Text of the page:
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How Japanese Sword Smiths Craft Genuine Katana Swords Today

Once known as the “soul” of a Samurai warrior, the fact that one of the most well-known swords of the east, the katana, is still crafted today, testifies to the magnificence and beauty of this Japanese weapon. Crafting a katana today is a meticulous and exhaustive process. Here is a brief overview of the steps involved in genuine katana production.

1. Obtaining the Tamahagane

Tamahagane or “jewel steel” is the material from which a genuine katana is made. Worth up to 50 times more than normal steel, it takes around 3 days to smelt about 25 tons of charcoal and iron-bearing river sand into just 2 tons of tamahagane. The smelting is performed in a tatara – A specially made furnace which reaches temperatures of 2,500 degrees Fahrenheit.

During the smelting process, the tamahagane is never allowed to become molten. By keeping the material from reaching a molten state, two types of tamahagane are formed. Both types of tamahagane, high-carbon and low-carbon are used in the construction of a katana. Together this blend of tamahagane forms a blade which is neither too brittle nor too soft.

2. First Steps for the Sword Smith

Before the sword smith can even begin to create the katana, he must remove all impurities from the tamahagane, of which only the best pieces from the tatara smelting will be used. The smith heats the tamahagane and repeatedly hammers and folds the material to draw out impurities and ensure thorough blending of iron and carbon.

When all impurities have been removed from the tamahagane, the smith starts by heating the high-carbon steel and shaping it into a long “u” shaped form. Next, the low-carbon tamahagane is heated, shaped and hammered into the channel of the u-shaped hard steel. The two metals are then forged together. The result is the blade of the katana, with a hard outer shell and cutting edge and a tough, low-carbon core.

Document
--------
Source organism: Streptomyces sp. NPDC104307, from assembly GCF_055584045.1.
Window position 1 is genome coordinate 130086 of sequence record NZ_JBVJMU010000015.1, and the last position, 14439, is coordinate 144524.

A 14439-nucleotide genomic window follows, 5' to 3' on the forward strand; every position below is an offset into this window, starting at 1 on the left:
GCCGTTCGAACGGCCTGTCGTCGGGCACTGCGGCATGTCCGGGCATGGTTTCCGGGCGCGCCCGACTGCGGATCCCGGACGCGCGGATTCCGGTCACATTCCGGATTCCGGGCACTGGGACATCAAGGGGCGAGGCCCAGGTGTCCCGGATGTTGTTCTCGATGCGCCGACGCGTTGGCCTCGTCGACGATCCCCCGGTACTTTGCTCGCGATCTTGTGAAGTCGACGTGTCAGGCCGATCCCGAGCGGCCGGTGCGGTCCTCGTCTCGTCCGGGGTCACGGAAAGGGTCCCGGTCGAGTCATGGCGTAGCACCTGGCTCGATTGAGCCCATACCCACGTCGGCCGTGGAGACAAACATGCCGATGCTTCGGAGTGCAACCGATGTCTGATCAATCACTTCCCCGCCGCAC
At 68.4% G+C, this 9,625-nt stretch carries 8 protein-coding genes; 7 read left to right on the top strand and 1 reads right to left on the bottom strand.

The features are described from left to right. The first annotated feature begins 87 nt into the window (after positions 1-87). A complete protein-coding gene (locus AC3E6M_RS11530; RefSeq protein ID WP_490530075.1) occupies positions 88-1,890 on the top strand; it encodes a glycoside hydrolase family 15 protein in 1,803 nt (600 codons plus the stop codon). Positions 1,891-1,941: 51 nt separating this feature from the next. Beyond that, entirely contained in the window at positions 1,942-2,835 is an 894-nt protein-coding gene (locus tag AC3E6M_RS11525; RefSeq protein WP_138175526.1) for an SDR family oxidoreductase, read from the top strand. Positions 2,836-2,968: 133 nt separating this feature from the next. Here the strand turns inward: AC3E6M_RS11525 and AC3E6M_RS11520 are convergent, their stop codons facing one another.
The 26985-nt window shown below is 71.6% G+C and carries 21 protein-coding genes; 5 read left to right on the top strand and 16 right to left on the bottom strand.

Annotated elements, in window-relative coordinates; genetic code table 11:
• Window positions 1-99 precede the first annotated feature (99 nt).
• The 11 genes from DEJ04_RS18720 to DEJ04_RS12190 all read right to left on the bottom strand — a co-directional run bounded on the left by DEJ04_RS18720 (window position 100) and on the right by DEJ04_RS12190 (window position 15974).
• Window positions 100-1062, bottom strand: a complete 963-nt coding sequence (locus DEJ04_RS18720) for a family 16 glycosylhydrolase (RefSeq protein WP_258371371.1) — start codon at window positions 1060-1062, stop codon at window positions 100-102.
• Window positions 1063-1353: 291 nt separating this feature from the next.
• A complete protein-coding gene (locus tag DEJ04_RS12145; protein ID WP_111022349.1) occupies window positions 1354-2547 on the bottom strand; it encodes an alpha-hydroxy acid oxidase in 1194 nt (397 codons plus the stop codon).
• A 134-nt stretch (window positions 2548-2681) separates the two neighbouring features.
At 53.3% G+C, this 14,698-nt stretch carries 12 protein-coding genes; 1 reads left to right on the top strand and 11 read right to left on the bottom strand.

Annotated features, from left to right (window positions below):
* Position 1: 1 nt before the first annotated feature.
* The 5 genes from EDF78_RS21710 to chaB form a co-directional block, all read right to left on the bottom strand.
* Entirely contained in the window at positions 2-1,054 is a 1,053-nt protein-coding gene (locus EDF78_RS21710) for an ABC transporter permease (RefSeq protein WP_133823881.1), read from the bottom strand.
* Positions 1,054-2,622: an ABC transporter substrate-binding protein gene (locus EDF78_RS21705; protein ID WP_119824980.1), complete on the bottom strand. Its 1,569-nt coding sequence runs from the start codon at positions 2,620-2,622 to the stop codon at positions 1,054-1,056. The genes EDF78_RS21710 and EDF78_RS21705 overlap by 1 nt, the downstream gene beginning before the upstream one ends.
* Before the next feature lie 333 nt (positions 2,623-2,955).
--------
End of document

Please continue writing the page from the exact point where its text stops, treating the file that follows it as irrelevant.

3. Coating and Curving the Katana Blade

The katana is next coated with a thick, insulating mixture of charcoal powder and clay. The sharp edge of the blade receives only a thin coating of this mixture, however. As well as protecting the blade, this coating also creates the “hamon”. The hamon is s the signature wavy design which will later be revealed by polishing. After this the katana is fired again in a furnace, to a temperature just below 1,500 degrees Fahrenheit.

The next step in the process is where sword smiths lose as many as one in three of the swords they produce. The curving of the katana blade by removing it from the furnace and dousing it immediately in cold water is a tricky task and requires a high degree of skill.

4. The Final Stages

With the katana now fully forged, the process is taken over by a sword polisher, who will spend as long as two weeks meticulously grinding the blade to a razor sharp edge. Finally, artisans and metal workers will craft the sword guard and handle, as well as making a customized wooden scabbard. When all is complete, the katana is returned to the sword smith, who will give it a final inspection.

The entire process will have taken nearly six months and around 15 people will have been involved in the sword’s creation. However this is a genuine Japanese katana and it will now be valued at hundreds of thousands of dollars: a fair reward for the level of work involved in bringing it to life.